• Android Support Repository (under Extras)
  • Android Support Library (under Extras)
  • Google Play services (under Extras)
  • Google Repository (under Extras)
  • Google USB Driver (under Extras), if you own a Google device (some devices require a manufacture's driver).
  • Intel x86 Emulator Accelerator, (under Extras), HAXM is good for improved x86 emulator performance on Intel CPUs.

Apps are normally compiled against the latest API but can still run on older devices (if no new API features are used). Download several SDK Platforms if you need to test Apps on various device configurations and API levels. (Check the Obsolete box to see older versions if needed.) Installing system images for Android 2.3 and later covers nearly all of the devices currently in use (see the Android Dashboards). Google Play services are available for Android 2.3 and later. If anything is not installed SDK Manager can be re-run to get other packages as and when required. Alternatively simply check all packages to download everything (the download will take quite some time).

With the required packages checked click the Install x packages.. button. If an update or package has license terms that requires acceptance they will be listed. If required click each entry to read the license terms. The package can be accepted or rejected using the radio buttons. Rejected packages are marked with a red cross. Alternatively highlight the parent entry and click on Accept License to accept everything. All packages and updates ready to download and install will be shown with a green tick.

Android SDK Accept Licence

Click the Install button to begin the download and installation. Whilst the download and installation is progressing the log can be viewed by pressing the log icon in the bottom right of the Andriod SDK Manager dialog.

Android SDK Manager Log

Any errors during the download and installation will be shown in red in the log dialog. Updates that affect the Android Debug Bridge (ADB) may result in a request to restart ADB. Click Yes to restart ADB. Obsolete packages will have been deleted during the download and installatiion. Close the log dialog, if open, and the Android SDK Manager dialog when all packages have been updated.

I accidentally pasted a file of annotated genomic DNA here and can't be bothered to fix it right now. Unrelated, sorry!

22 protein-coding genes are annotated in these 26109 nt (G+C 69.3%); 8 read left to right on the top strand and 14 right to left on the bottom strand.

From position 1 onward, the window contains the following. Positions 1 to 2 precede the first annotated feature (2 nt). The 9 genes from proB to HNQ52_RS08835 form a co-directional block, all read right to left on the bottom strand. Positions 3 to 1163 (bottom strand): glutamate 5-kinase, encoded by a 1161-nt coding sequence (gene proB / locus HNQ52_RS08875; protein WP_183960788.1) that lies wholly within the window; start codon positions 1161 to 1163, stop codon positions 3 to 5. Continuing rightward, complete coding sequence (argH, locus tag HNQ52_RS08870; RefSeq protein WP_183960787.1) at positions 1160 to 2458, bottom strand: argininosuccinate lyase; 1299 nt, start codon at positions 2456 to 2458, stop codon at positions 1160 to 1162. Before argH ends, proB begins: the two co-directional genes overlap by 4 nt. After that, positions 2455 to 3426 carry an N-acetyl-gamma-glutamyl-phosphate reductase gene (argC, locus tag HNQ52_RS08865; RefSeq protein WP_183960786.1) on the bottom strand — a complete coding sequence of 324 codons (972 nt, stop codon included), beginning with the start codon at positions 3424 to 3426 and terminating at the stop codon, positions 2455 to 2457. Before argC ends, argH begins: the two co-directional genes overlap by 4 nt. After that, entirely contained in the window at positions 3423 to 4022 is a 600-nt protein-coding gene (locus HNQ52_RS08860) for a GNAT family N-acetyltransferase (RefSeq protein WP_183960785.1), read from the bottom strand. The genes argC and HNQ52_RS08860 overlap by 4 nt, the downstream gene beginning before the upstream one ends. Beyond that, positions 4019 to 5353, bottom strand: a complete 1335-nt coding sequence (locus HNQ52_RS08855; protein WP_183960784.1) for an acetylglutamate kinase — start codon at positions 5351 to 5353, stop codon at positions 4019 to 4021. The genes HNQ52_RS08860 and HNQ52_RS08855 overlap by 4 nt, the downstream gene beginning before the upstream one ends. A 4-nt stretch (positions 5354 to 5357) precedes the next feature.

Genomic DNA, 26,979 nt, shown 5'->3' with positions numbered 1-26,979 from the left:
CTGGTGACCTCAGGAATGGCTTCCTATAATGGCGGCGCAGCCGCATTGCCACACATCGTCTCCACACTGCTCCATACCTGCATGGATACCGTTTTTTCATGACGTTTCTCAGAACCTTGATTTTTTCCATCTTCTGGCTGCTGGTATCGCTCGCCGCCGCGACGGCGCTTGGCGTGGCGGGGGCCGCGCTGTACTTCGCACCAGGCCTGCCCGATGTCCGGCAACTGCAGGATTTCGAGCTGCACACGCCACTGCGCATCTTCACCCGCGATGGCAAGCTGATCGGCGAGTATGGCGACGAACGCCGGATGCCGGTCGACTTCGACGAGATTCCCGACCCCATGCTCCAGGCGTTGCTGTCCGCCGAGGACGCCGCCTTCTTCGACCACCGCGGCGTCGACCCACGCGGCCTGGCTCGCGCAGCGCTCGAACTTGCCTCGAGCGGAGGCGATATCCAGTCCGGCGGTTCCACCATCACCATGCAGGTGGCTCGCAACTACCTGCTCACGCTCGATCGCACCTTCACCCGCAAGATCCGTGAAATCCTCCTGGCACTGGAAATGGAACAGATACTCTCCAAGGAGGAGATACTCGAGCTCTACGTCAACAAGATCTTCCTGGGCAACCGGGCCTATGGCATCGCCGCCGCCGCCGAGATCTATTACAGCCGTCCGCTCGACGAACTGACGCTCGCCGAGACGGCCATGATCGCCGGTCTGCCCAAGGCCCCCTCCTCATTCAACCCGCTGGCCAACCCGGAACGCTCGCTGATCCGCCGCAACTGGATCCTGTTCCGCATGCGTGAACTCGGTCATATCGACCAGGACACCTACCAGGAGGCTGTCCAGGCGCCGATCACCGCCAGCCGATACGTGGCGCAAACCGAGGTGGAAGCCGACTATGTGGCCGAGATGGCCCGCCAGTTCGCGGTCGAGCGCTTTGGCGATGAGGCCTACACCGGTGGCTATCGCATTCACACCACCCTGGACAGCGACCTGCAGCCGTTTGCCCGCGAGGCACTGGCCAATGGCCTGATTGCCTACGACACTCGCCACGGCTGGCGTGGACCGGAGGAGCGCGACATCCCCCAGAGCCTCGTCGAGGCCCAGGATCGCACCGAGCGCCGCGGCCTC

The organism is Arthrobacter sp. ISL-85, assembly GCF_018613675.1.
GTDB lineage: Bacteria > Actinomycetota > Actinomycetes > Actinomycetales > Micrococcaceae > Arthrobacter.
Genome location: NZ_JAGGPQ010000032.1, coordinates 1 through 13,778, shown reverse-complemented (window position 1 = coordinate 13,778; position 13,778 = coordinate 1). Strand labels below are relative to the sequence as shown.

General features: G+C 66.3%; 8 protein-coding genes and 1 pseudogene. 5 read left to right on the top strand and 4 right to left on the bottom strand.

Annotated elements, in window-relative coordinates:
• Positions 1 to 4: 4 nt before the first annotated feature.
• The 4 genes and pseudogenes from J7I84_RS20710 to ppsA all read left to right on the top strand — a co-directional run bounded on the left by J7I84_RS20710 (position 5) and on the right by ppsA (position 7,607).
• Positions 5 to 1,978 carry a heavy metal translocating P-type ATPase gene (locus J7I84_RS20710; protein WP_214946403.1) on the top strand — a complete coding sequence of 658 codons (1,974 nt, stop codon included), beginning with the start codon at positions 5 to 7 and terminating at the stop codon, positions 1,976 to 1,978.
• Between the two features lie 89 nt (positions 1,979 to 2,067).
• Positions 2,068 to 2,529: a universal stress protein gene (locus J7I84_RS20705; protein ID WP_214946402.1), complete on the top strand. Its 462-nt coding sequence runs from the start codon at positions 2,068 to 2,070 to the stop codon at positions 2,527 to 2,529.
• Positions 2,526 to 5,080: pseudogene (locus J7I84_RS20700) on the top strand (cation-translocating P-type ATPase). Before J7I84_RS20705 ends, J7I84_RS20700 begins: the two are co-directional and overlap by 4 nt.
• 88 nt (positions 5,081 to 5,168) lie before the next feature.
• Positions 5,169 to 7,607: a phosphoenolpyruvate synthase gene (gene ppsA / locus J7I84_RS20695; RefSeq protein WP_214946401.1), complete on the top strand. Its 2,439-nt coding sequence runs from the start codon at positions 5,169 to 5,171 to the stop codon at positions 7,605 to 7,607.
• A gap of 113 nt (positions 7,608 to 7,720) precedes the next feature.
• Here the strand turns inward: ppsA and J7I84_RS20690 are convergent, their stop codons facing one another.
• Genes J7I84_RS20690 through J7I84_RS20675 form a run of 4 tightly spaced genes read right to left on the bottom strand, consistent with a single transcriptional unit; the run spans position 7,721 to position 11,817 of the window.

Be aware that older computers used for development will struggle to run the virtual device emulators for the later Android APIs, therefore test with the earlier SDK Platforms on such computers or use real Android devices. For PC's with Intel CPUs that support virtualization using the Intel x86 Atom System Image can improve the performance of the emulator if the Intel HAXM utility is installed. (If downloaded via the Android SDK Manager it will be under the extras folder in the Android SDK install location.)

When the SDK Manager has finished close it by clicking the X button in the top corner of the window. Android is an evolving platform, checking for updates every few weeks allows you to work with the latest tools and APIs.

Update Errors

Occasionally there will be errors during the update process, more likely if there has been a long gap between updates and the SDK versions have moved on several points. The quickest way to resolve the errors is to manually update the SDK tools.

  1. Download the SDK Zip file from the Android Developer downloads web page.
  2. Close Studio, any AVDs and any other program.
  3. Close Android Debug Bridge, in Windows use Task Manager to end the adb.exe process.
  4. Copy the contents of the SDK Zip file over the current SDK install location (on Windows if the default location has not been changed it will be under the users hidden AppData\Local folder).
  5. Run SDK Manager.exe as administrator (open the context menu, usually right-click, and select Run as administrator, click Yes to the message that appears).
  6. Update the required packages.

On some Windows PCs an error can occur when the SDK Manager is unable to access or rename directories or files, they will be shown in the log window. Ensure that nothing is open, especially Windows Explorer, re-run SDK Manager.exe, if necessary as administrator (bring up the context menu, usually right-click, and select Run as administrator) and check that any directories or files shown in the error messages (usually the android-sdk directory) does not have any read only flags.

See Also

Additional Options to Setup Android Development on Windows

If you find that developing in Java is difficult using the Google recommended IDEs, there are other options. You can try writing Apps in a different language. See the article List of IDEs for Android App Development, it lists alternative development packages and languages